New Fees Make It Hard For Families To Fly Together

Just in time for summer travel, new airline fees could make it more expensive for families to fly the friendly skies.

“Seems like it’s a sign of the times,” said traveler Pete Miles at Denver International Airport on Monday.

Miles and his family are returning home to Sacramento after a trip to Colorado. Their next trip could be more expensive.

Since last year, airlines like American, Delta, Frontier and United have increased the number of seats they set aside for frequent fliers or people willing to pay extra. It’s making it more difficult for families to sit together. Typically the cost of the premium seats is $25 each way.

Miles said he and his family of four prefer to sit together.

“In order to keep the kids distracted and for them it would help make the trip go more smoothly,” said Miles. “The people around us would also like us to be there in order to keep them quiet.”

A recent Associated Press report showed how the airlines are charging more for aisle and window seats. On a July flight from Dallas to San Francisco, the AP found of 144 seats available, only 28 were available to passengers without having to pay an extra fee and 21 were middle seats.

The growing trend outrages New York Sen. Charles Schumer.

“We are calling on the airlines to stop it, and stop it now,” said Schumer during a Memorial Day weekend press conference. “It seems like every week we hear of a new attempt to charge for something that we used to take as happenstance.”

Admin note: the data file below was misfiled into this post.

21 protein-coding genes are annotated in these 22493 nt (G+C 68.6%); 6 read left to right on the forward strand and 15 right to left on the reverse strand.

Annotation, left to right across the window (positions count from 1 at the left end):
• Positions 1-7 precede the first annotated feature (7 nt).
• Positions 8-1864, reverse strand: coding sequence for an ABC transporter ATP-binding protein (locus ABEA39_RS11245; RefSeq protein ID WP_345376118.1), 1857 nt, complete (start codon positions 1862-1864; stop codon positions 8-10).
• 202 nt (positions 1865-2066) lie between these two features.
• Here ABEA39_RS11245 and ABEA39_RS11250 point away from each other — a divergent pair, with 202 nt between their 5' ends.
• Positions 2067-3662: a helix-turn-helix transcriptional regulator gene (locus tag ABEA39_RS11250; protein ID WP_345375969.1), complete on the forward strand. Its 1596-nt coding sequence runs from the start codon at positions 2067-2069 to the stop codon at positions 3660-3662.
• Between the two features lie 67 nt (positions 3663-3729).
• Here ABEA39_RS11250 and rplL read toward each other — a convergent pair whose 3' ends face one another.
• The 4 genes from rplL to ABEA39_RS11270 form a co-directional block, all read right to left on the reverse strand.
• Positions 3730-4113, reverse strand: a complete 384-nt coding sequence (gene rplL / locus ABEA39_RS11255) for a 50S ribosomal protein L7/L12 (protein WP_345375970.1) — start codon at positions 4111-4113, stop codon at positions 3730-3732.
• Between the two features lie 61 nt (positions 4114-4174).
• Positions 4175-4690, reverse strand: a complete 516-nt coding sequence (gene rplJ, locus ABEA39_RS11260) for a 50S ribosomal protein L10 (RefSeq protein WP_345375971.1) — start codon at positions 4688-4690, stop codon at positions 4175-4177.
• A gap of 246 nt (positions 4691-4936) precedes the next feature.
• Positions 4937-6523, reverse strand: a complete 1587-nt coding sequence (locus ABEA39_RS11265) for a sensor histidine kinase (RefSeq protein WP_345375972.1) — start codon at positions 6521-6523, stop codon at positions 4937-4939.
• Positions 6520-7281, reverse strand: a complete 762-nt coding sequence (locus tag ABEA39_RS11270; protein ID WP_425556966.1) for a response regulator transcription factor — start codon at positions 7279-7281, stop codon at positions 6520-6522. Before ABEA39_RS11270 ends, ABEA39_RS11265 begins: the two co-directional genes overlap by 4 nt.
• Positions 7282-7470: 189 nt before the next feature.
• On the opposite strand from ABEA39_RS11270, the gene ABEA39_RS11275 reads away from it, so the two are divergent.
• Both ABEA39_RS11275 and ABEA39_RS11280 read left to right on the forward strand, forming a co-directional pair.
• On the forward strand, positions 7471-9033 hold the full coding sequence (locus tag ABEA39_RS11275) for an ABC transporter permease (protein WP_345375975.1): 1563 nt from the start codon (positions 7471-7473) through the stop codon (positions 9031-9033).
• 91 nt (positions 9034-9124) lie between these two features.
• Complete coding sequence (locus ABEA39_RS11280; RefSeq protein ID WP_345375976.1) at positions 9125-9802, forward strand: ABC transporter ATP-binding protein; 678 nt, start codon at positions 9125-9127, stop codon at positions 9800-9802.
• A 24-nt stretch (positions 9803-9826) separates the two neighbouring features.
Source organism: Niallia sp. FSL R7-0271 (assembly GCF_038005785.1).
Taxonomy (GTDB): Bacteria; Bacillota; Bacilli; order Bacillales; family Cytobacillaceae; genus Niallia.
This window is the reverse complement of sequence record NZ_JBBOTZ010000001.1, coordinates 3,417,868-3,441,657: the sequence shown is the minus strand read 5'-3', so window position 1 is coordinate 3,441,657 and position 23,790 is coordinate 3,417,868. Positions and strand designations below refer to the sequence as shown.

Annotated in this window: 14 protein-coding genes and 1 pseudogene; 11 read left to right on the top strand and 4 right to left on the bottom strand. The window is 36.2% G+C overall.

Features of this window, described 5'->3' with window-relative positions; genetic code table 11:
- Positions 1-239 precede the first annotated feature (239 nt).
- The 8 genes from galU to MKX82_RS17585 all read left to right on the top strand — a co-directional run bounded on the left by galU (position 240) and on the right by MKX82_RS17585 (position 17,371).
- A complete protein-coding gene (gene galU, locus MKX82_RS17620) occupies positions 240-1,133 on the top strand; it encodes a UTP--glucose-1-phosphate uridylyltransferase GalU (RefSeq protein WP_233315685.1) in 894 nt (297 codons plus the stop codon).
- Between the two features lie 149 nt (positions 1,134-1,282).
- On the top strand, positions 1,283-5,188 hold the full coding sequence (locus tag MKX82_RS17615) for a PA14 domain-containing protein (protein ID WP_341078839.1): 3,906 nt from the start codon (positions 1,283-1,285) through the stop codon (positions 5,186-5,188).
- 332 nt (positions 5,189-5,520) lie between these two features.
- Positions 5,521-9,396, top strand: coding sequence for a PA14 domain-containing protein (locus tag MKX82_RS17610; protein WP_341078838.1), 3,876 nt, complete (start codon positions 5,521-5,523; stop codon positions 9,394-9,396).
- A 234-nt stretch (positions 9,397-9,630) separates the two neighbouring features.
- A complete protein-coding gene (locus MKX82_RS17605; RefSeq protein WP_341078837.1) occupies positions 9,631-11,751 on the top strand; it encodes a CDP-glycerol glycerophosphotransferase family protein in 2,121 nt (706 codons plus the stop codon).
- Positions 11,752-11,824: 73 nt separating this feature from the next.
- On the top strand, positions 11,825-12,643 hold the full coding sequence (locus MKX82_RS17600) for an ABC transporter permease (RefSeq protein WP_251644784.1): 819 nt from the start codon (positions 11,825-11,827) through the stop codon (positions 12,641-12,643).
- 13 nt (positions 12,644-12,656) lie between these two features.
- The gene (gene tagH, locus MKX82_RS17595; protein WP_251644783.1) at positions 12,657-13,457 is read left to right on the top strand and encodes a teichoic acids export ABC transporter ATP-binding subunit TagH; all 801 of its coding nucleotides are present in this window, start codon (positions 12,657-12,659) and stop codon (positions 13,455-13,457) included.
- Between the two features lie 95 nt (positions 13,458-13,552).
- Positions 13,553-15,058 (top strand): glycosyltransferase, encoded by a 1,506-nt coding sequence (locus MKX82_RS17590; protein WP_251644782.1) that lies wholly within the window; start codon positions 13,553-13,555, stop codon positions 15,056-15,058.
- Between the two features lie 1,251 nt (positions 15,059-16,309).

Schumer is urging airlines to allow families with young children to sit together without paying extra. He’s also calling on the Department of Transportation to come up with rules preventing the practice.

7NEWS asked a trade group representing the airlines why the fees are necessary. A representative from Airlines For America admitted airfares alone do not cover airline operating costs.

“As with all other products and industries, it is the market that can and should determine how air travel is priced, not the government,” said Steve Lott, a spokesperson for Airlines For America in a statement.

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